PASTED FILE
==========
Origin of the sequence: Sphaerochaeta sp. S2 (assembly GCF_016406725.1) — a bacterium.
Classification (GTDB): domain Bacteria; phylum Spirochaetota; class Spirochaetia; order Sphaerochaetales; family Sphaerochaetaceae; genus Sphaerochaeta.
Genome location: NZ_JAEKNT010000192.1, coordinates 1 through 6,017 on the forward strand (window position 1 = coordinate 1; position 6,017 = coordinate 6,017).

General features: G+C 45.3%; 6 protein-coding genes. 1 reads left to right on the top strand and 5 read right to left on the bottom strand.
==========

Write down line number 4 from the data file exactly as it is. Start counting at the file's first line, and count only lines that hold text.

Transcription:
General features: G+C 45.3%; 6 protein-coding genes. 1 reads left to right on the top strand and 5 read right to left on the bottom strand.